If we can determine that certain strategies reduce the intensity of lymphedema or the amount of care that is required, that would be an impetus for doctors to adopt those strategies. Also, by asking questions about the treatments received, we hope to be able to tease out the impact of breast cancer from the impact of lymphedema. Currently, all of this is very poorly understood.

Q: What is the advantage of collecting this information in a registry?
A: A registry is not as statistically rigorous as a prospective trial, but because ours is web-based it does allow us to escape the limitations of geographic locale—we have registrants from every state and every region in the U.S. This is useful because there are big geographic differences in the availability of resources for the treatment of lymphedema. The registry allows us to capture data from the broadest possible perspectives and touch the largest number of lives.

Q: Is there just one survey?
A: No, it is a longitudinal study. We check in on women quarterly for the first year after surgery, because that’s when they are at the highest risk for developing lymphedema—and we continue to follow them after that.

Q: How many women have signed up?
A: We started about three years ago and now have between 400 and 500 participants. We’d like to have at least 1,000 women enrolled. I know that there are a lot of survivors who like to think about how to help themselves and help others and this is a wonderful cost-free and risk-free way to participate in clinical research.

Q: Do you need to be newly diagnosed?
A: No. We are not limiting anyone from being part of the registry. We have some women who already have lymphedema, and their being part of the study will help shed light on how lymphedema is currently managed. We value all the data we can collect from anyone who has had breast cancer.

December 9, 2014 at 4:44 am Leave a comment

Terry Arnold: Why I Joined a Registry Study

terry.arnoldTerry Arnold is participating in the Inflammatory Breast Cancer Registry at the M. D. Anderson Cancer Center, in Houston. This registry is collecting blood and tissue samples and treatment information from patients with inflammatory breast cancer (IBC). The samples are banked at the
M. D. Anderson Cancer Center for use in future research studies. BCT spoke with Arnold about her experience.

Q: When were you diagnosed with IBC?
A: I was diagnosed in the summer of 2007, at age 49. My breast became red and swollen and puffed up. My doctor thought I had an infection and put me on antibiotics. I was misdiagnosed five times over a period of four months. I live in Houston and ultimately I ended up at M. D. Anderson, where I was diagnosed with triple negative IBC in that breast and a triple negative tumor in the other breast.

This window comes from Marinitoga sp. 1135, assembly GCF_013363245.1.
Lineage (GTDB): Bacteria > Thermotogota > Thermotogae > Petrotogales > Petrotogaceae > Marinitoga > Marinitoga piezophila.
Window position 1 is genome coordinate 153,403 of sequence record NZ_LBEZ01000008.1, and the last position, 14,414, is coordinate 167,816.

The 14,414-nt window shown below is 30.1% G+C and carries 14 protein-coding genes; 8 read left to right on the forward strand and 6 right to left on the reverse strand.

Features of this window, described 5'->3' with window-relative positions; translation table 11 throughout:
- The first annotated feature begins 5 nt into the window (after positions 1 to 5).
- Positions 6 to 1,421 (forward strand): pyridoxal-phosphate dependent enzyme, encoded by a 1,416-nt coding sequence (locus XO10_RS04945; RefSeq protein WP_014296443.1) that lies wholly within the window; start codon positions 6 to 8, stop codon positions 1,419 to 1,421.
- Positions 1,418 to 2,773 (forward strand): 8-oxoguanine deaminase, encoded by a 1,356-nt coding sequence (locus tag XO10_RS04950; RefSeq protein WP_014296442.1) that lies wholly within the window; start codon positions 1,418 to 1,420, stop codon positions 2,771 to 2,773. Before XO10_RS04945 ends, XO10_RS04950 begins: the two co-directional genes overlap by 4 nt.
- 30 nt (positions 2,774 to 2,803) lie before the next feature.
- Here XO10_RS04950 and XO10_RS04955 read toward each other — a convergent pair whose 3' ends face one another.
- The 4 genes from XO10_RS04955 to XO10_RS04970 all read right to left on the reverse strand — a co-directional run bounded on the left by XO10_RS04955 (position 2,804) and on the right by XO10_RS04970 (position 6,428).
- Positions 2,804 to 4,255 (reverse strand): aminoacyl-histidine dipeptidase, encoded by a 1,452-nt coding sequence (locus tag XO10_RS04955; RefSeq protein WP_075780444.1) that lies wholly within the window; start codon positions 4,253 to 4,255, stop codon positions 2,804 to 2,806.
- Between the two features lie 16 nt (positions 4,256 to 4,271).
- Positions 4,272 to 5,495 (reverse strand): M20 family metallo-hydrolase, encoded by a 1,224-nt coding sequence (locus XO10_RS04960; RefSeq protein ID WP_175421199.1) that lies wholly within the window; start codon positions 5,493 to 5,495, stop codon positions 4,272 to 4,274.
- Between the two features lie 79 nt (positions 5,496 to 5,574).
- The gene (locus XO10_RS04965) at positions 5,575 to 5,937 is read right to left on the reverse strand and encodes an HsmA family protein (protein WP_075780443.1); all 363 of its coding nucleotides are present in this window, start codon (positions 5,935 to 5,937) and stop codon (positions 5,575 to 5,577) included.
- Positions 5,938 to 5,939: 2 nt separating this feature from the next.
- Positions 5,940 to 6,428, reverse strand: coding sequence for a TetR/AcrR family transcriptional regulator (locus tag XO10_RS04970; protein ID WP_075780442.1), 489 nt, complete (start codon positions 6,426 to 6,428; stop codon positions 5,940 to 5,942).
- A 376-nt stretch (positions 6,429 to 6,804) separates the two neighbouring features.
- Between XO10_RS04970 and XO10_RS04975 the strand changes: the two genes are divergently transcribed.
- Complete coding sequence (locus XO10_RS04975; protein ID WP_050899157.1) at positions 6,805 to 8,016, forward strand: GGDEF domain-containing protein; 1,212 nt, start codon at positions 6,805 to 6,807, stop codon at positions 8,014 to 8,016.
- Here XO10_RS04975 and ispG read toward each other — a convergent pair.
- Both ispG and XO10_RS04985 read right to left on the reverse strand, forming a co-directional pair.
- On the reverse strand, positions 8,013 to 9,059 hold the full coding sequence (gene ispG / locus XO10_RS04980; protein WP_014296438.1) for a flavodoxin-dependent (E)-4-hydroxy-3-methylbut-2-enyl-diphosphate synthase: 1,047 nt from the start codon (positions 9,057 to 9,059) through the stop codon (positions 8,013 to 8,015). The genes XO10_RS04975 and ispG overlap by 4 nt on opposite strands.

Q: How did you learn about the IBC registry?
A: The researchers told me about the registry and I enrolled because I wanted to do anything I could to help researchers learn more about IBC. I had no history of breast cancer in my family, I had breastfed five children and I was not overweight. That was something I had hoped would reduce my risk of breast cancer. I was careful about my weight because we have a history of diabetes in my family. I didn’t think breast cancer was in my future and I wanted my doctors to figure out why this had happened to me so it would not happen to anyone else.

Q: What was involved?
A: The registry requires a blood sample, so they did double withdrawals of blood. It was no big deal. Then I completed a lot of surveys that asked about alcohol, food, where I lived, my lifestyle—all kinds of questions. There was never any pressure. They were almost apologetic about how many questions there were.

Q: Have you encouraged other women to get involved in clinical trials?
A:  All the time. Women often put their families first and worry about extra time or travel required for a trial, but they need to put themselves at the head of the line. Some of us are standing on the shoulders of giants, of others who took part in trials that helped us, and taking part is a way we can pay it forward.

December 9, 2014 at 4:41 am 5 comments